Road To Nowhere

Evan Shapiro ©2014



One hundred and fifty million kilometres away from the Earth a big ball of fire busily burns away, converting four hundred million tons of hydrogen into helium every second in a seemingly endless nuclear fusion.

As our world orbits the Sun, we revolve our lives around our own daily concerns, forgetting that the big bright light in the sky, by its very nature, creates our day and feeds our existence. Eight minutes after its atomic birth the light that reaches Earth helps plants photosynthesise, taking in carbon dioxide and releasing oxygen.

Buried by our needs, our hopes, our dreams, our petty dislikes, our great loves and our monstrous hates, is a forgotten truth. It is so intrinsically human that we are capable of pushing this thought to the dark reaches of our primitive brains, that we know the words but don't truly appreciate the concept. We can tell ourselves what we like but there's no getting away from it. You can't hide from the truth forever, and this is true, so listen up.

Our lives are just a by-product of a cosmic breath!

Patrick closed his notebook, content with another great thought committed to paper. As he reclined into the comfort of his manager's plush office chair the feeling of self-satisfaction gave way to a pervasive self-doubt: how likely was it that a set of human eyes other than his own would ever read his words? His thoughts would remain just that, his own. To ensure that fate, he hastily removed the notebook from sight and shoved it into his bag. He shifted focus from the sense of his own mediocrity to that of his manager's. Leaning back further into the leather-padded chair he surveyed the room with contempt. Except for his position of authority, Patrick's manager was an inferior in every respect. The man's gruff manner, his constant barking of orders, ensured his control but alienated him from his subordinates. To Patrick he was a man to be managed. There were ways of dealing with him to get what you wanted: picking times when he was most distracted to ask for personal leave, never presenting him with an unsolved problem, always offering a solution no matter how stupid it may seem. Like a dog gnawing into a bone your offering would be viciously snatched and ripped into pieces, devoured before your eyes and the remnants spat back at your feet. But he would be secretly grateful you threw him something to sink his teeth into. Yes, he was to be managed and by no means trusted. A company man through and through, a company man who had access to information being withheld from Patrick. He looked around the room again, attempting to intuit where his superior would hide things he didn't want his subordinates to find.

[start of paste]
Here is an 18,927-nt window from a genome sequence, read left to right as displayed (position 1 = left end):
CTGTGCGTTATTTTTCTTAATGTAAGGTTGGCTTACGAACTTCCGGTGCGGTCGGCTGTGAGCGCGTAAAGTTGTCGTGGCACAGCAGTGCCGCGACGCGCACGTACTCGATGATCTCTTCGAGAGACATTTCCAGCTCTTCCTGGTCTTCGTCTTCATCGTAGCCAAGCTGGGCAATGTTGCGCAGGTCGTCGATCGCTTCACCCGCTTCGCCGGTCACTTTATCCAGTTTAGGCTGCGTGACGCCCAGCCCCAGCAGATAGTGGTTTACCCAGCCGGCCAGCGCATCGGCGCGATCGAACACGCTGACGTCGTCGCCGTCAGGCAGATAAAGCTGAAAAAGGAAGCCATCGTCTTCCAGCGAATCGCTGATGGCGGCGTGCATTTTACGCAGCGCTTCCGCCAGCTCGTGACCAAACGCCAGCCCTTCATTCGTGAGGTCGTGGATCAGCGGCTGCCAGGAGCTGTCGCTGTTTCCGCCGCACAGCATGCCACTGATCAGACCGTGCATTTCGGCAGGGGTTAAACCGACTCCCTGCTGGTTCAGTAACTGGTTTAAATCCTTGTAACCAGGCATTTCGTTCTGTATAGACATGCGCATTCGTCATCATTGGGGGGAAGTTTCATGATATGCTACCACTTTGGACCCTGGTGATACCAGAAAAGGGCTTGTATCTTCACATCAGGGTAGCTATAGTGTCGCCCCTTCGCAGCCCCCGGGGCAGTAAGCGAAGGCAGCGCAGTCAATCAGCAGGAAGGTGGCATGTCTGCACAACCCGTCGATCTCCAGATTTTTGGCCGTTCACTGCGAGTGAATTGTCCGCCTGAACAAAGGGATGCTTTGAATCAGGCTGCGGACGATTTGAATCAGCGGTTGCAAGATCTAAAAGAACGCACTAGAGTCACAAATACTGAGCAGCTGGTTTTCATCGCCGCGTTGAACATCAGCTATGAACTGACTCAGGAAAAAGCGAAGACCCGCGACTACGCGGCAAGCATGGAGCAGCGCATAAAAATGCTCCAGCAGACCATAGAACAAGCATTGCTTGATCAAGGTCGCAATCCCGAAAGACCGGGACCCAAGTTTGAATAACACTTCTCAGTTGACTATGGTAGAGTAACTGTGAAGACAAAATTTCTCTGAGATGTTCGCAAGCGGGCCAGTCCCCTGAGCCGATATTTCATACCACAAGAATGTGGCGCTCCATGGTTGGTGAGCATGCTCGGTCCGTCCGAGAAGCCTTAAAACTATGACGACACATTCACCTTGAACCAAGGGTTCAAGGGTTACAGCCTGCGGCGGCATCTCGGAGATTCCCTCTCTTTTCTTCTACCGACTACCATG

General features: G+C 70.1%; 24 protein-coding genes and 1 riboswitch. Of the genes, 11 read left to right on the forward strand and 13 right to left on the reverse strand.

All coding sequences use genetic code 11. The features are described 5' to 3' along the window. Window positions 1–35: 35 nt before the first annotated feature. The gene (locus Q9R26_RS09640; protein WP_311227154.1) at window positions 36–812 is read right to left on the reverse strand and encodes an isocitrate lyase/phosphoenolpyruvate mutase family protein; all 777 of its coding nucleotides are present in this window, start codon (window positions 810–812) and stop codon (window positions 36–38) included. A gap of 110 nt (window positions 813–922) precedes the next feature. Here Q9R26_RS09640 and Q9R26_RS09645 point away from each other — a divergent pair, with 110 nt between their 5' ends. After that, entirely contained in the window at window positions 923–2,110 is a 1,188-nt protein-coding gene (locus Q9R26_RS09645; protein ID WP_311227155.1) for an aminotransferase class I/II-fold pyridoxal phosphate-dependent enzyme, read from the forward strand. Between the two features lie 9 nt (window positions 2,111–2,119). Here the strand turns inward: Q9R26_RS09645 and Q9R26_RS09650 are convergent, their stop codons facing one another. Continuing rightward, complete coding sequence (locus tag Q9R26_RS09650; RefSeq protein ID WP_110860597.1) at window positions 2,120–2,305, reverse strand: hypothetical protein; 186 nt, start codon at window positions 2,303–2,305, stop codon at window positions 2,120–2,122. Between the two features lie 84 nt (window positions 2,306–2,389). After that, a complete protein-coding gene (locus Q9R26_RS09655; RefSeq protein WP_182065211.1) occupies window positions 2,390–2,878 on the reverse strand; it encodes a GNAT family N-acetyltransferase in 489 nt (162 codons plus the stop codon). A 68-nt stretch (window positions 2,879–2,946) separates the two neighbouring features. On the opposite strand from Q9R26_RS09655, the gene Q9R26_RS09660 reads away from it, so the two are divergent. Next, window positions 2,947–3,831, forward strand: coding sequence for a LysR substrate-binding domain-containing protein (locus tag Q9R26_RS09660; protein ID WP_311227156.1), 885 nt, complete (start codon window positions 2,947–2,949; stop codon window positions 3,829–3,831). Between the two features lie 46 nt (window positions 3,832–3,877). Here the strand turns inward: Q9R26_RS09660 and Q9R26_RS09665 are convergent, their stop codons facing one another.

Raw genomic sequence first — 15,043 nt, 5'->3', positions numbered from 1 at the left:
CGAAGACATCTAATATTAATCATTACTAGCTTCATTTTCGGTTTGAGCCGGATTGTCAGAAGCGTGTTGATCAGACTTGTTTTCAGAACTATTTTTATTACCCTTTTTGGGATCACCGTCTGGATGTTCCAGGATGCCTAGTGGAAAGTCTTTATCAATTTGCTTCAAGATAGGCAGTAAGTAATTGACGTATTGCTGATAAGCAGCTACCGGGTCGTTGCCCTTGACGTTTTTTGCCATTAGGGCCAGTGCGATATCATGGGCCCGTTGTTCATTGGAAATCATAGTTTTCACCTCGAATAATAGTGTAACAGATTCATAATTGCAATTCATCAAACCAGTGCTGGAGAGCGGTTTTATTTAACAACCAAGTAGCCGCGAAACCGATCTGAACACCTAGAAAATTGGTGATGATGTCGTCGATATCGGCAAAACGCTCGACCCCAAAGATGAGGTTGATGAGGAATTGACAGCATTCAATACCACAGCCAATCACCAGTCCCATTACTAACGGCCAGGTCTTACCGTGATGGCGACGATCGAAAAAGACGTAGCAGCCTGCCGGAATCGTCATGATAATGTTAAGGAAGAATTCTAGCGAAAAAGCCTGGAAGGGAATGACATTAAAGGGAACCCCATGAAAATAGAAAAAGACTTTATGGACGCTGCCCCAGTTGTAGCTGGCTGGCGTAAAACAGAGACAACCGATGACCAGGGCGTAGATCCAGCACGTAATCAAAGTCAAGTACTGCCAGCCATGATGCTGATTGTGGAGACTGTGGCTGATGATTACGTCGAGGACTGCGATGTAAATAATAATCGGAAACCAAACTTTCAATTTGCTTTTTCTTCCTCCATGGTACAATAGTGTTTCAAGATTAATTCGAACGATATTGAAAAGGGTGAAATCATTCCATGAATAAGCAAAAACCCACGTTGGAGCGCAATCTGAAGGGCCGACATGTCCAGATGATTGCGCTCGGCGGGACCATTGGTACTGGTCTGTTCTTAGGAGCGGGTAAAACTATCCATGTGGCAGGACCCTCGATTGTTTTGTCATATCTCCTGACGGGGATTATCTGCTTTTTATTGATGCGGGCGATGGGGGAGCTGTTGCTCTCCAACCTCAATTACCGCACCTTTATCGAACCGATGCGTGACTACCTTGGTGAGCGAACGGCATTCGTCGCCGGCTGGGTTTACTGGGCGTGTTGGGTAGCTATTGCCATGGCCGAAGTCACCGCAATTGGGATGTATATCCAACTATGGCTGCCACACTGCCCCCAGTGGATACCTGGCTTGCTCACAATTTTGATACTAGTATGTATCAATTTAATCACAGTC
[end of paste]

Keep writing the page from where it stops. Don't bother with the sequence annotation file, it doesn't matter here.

The office was dark other than the light emanating from the desk lamp and a few beams of orange glow that crept in around the edges of the block-out blind covering the large window on one side of the office. A glint of light reflecting on the stainless steel filing cabinet in the corner of the room pulled Patrick to his feet and drew him towards it.

The vivid orange light from outside was easing rapidly, receding as the day drew to a close. Another twilight gone, another twilight spent alone, the most precious part of the day nearly over and nothing but a long lonely night ahead. With the sun setting fast Patrick had to increase his pace if he didn't want his break and enter to be discovered, if he didn't want to waste having braved the intense heat of the sun to be in the office a few hours early. His colleagues would soon filter in, once the cover of night gave them safe passage. He stood at the locked cabinet and tugged ineffectually at the top drawer. Yes there was definitely something in here that was not meant for Patrick, making him all the more determined to gain access.

Back at the desk he pulled open drawers, turned over papers, lifted up objects. No key to be found, nothing. He spotted the coffee cup next to the keyboard. 'Let me drop everything and fix your problem' branded on it in large type. His manager would often sit behind his desk holding the cup at eye level while subordinates talked to him, not answering, just waiting for them to read the message, get the point and get out of his office. If they took too long to register he'd soon throw them out, barking at them as they retreated. In all the time Patrick had worked with the man he'd never actually seen him drink from it. The cup was just a prop, another object littering a cluttered desk. Patrick picked it up, raised it to his eye in the manner of his superior, fleshing out what it felt like to be such a dickhead, before tipping it over and pouring the key into his palm.